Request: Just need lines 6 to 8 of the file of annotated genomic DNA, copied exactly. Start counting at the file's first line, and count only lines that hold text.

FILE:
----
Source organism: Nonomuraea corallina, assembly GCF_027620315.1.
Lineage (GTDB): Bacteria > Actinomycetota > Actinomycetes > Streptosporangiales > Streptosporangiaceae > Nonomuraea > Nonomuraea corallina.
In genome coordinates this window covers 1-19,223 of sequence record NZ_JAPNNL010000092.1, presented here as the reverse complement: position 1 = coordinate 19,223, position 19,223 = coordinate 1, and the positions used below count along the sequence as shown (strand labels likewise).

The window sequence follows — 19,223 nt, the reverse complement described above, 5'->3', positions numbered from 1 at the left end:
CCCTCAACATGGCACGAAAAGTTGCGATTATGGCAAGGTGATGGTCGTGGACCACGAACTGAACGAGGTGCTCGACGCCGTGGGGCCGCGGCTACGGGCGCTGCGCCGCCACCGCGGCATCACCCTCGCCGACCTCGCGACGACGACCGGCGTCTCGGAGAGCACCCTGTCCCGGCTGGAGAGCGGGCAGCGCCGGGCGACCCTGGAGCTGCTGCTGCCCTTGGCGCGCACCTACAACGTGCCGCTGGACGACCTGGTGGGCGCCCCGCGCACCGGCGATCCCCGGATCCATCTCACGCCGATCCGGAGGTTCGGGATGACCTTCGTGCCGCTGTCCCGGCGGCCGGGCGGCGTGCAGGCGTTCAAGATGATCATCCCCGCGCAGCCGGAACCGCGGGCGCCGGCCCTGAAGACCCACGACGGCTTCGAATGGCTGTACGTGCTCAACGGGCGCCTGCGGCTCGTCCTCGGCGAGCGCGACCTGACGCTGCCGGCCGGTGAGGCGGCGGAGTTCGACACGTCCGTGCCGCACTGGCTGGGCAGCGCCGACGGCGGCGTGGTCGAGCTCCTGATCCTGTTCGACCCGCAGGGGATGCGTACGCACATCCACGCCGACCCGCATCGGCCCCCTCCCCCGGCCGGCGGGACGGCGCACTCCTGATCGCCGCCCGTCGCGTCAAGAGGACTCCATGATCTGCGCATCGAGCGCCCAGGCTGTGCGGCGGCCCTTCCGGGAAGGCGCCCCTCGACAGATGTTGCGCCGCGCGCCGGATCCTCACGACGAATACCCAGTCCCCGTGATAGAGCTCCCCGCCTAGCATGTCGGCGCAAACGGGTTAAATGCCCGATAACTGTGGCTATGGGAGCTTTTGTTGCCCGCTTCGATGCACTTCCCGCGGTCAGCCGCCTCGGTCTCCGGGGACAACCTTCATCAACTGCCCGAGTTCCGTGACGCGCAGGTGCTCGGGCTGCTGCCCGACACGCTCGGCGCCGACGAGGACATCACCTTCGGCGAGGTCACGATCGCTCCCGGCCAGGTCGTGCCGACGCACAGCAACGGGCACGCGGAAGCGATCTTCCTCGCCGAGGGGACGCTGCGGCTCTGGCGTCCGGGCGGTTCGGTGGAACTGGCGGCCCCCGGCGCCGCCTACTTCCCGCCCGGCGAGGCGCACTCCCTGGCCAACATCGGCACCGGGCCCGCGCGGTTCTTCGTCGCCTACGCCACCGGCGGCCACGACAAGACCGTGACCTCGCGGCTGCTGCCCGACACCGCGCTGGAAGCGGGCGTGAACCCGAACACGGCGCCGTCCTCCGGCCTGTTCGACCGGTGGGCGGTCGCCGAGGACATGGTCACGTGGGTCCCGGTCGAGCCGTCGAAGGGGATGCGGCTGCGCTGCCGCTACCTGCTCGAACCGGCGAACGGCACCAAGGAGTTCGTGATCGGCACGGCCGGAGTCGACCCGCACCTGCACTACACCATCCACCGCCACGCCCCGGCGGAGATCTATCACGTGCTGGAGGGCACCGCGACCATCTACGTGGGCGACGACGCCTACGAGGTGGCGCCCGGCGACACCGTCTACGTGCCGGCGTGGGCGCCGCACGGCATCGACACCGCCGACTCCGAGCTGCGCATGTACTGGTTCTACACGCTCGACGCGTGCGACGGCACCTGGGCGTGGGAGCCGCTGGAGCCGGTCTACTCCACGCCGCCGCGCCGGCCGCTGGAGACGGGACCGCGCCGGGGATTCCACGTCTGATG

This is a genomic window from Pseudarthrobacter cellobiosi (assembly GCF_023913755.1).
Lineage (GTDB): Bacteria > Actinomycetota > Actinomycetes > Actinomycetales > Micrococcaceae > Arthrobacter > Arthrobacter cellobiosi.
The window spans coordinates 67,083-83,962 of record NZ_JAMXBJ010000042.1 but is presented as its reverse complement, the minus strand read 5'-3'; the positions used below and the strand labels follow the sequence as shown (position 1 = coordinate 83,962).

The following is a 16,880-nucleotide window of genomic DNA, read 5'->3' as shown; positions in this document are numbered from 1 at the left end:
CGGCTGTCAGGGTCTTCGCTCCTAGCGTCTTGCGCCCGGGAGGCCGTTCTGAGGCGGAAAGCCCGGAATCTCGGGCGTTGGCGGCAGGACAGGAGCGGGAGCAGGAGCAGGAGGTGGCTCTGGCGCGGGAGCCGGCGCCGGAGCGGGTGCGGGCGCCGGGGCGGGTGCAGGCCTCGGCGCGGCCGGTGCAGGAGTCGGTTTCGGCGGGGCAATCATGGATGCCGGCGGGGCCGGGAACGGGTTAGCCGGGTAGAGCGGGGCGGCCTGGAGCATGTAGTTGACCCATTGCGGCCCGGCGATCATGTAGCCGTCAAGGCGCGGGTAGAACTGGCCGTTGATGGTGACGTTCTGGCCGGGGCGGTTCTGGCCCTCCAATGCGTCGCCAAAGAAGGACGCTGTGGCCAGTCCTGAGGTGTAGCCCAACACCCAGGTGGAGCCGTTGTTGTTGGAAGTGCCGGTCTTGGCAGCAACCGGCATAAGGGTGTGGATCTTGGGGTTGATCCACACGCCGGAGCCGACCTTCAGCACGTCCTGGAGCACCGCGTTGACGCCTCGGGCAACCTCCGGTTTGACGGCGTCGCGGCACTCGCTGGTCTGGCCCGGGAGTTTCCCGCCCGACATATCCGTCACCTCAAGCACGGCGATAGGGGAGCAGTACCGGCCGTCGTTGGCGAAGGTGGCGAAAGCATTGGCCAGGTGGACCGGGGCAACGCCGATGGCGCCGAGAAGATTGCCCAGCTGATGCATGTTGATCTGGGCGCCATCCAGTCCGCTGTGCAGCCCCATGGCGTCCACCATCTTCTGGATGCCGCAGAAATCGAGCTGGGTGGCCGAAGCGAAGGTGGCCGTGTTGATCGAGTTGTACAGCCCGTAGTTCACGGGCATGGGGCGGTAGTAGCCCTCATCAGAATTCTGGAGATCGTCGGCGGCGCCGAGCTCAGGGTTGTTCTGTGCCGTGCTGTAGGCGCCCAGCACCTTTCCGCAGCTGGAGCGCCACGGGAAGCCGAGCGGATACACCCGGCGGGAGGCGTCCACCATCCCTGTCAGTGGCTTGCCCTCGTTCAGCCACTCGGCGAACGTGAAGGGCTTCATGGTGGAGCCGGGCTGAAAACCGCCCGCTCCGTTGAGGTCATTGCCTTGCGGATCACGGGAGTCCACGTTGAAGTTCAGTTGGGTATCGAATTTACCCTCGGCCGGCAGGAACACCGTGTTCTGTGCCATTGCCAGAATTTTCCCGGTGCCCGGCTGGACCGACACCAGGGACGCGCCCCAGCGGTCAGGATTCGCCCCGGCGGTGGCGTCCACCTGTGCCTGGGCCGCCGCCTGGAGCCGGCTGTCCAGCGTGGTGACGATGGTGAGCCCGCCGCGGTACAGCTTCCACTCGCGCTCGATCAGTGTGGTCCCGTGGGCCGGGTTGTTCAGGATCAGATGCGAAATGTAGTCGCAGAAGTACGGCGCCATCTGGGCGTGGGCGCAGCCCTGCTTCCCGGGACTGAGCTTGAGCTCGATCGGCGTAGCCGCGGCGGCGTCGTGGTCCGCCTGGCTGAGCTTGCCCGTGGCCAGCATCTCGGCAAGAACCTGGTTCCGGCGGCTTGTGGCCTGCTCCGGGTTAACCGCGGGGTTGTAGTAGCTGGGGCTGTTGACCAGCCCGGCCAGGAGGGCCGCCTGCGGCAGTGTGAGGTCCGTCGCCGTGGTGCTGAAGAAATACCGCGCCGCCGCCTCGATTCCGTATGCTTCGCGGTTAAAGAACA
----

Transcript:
This is a genomic window from Pseudarthrobacter cellobiosi (assembly GCF_023913755.1).
Lineage (GTDB): Bacteria > Actinomycetota > Actinomycetes > Actinomycetales > Micrococcaceae > Arthrobacter > Arthrobacter cellobiosi.
The window spans coordinates 67,083-83,962 of record NZ_JAMXBJ010000042.1 but is presented as its reverse complement, the minus strand read 5'-3'; the positions used below and the strand labels follow the sequence as shown (position 1 = coordinate 83,962).